The political drama being played out right now in Russia and Ukraine, and exemplified by Putin himself, is not merely geopolitical. It’s a deep-seated drama of the Russian soul that has been around for centuries. And Russian literature is the place we see it in full flower. The question Putin is grappling with is the one that recurs throughout the nineteenth-century Russian classics: What is the source of our national greatness?
In thinking about this question—to the extent that he’s consciously considered it at all—Putin, whose two favorite writers happen to be Tolstoy and Dostoevsky, has two distinct traditions to choose from. He has chosen Dostoevsky, not Tolstoy.
Dostoevsky believed that Russia’s special mission in the world was to create a pan-Slavic Christian empire with Russia at its helm. This messianic vision stemmed from the fact that Dostoevsky thought Russia was the most spiritually developed of all the nations, a nation destined to unite and lead the others. Russia’s mission, he said in 1881, was “the general unification of all the people of all tribes of the great Aryan race.”
This sort of triumphalist thinking was anathema to Tolstoy, who believed that every nation has its own unique traditions, none better or worse than the others. Tolstoy was a patriot—he loved his people, as is so clearly demonstrated in War and Peace, for example—but he was not a nationalist. He believed in the unique genius and dignity of every culture. One of the hallmarks of his writing from the beginning was his capacity to uncover the full-blooded truth of each one of his characters, no matter their nationality. In his Sevastopol Tales, which were inspired by his own experiences as a Russian soldier fighting against the combined forces of the Turks, French and British in the Crimean War of the 1850’s, Tolstoy celebrates the humanity of all his characters, whether Russian, British, or French.
Unfortunately, amid all the spiritual turmoil following the fall of the Soviet Union Russians have tended to cling to the more comforting messianic vision of Dostoevsky rather than Tolstoy’s softer vision of universal humanity. Tolstoy’s vision is too rational, too commonsensical, and too subtle for their tastes. After all the tragedies of twentieth century Russian history, and the humiliations of the past twenty years in particular, many ordinary Russians are seeking unequivocal proof of their national worthiness—indeed superiority—among the family of nations.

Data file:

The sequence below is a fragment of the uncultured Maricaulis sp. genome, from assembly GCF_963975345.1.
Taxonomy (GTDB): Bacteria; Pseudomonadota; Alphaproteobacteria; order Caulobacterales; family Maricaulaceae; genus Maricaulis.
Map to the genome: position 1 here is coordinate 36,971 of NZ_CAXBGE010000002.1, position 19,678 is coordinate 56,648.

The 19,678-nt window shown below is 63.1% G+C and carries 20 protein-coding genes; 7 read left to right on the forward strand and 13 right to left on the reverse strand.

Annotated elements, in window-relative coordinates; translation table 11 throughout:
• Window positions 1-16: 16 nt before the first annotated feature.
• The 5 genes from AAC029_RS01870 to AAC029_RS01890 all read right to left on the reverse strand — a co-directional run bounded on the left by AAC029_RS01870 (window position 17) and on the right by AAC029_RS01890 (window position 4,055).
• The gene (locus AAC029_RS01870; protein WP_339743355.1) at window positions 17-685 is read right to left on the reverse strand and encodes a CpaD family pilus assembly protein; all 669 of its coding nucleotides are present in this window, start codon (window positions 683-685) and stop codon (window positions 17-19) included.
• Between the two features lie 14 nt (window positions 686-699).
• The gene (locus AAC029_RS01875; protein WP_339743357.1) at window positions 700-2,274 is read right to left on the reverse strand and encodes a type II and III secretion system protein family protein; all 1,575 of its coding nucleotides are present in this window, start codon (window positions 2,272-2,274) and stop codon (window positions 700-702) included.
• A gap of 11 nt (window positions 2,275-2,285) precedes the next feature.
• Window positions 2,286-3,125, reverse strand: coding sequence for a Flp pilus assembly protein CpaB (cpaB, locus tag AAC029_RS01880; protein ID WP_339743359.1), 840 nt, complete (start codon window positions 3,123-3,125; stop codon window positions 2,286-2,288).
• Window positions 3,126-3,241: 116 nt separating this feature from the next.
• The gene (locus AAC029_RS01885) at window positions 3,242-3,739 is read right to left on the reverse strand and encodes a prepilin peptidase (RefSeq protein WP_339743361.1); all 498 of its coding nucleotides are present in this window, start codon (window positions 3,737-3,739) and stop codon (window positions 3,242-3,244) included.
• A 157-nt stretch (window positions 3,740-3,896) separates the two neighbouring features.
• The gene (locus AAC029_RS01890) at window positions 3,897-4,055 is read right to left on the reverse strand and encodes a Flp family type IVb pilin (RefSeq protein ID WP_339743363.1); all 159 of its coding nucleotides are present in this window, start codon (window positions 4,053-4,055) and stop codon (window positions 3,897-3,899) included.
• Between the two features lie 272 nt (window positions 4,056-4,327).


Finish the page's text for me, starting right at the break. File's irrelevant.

Putin plays to precisely that contingent of the population. He rarely quotes Tolstoy in his speeches, yet often quotes twentieth-century Russian messianic philosophers, who were themselves influenced by Dostoevsky’s brand of nationalism. Putin, who has called the fall of the Soviet Union the greatest geopolitical catastrophe of the 20th century, also said the fall of the Soviet Union was a “genuine tragedy” for the Russian people. If you listen to him speak about Russians in Ukraine (“we are brothers in arms,” we must restore Russia’s historical unity, etc.) you’re hearing the voice of Dostoevsky.
None of this is to suggest that Dostoevsky would immediately recognize his own ideas in Putin’s words and actions. As is so often the case with cultural borrowings, Putin has taken only those aspects of Dostoevsky’s message that he finds congenial to his purposes. Dostoevsky, who created some of world literature’s most devastating critiques of power-hungry political operators, ultimately believed in Christian love and humility. He believed in the power of truth, not tanks. He didn’t trust the mechanisms of the state or the maneuverings of politicians, and understood as well as anyone that religion can be used as much as a force for evil as good.
The problem is that Dostoevsky, for all his depth and humanity, was also naively utopian. In his heart of hearts he believed that the Christian empire he envisioned could be created by God-fearing leaders who embodied the Russian values of kindness and humility. How Dostoevsky wasn’t able to recognize that this would not be that case—that no society has ever been successfully built exclusively on the Christian principles of selfless love—is one of the greater mysteries of the Russian soul. Dostoevsky unintentionally lay the philosophical and cultural groundwork upon which Putin, cynical and sneering, now stands.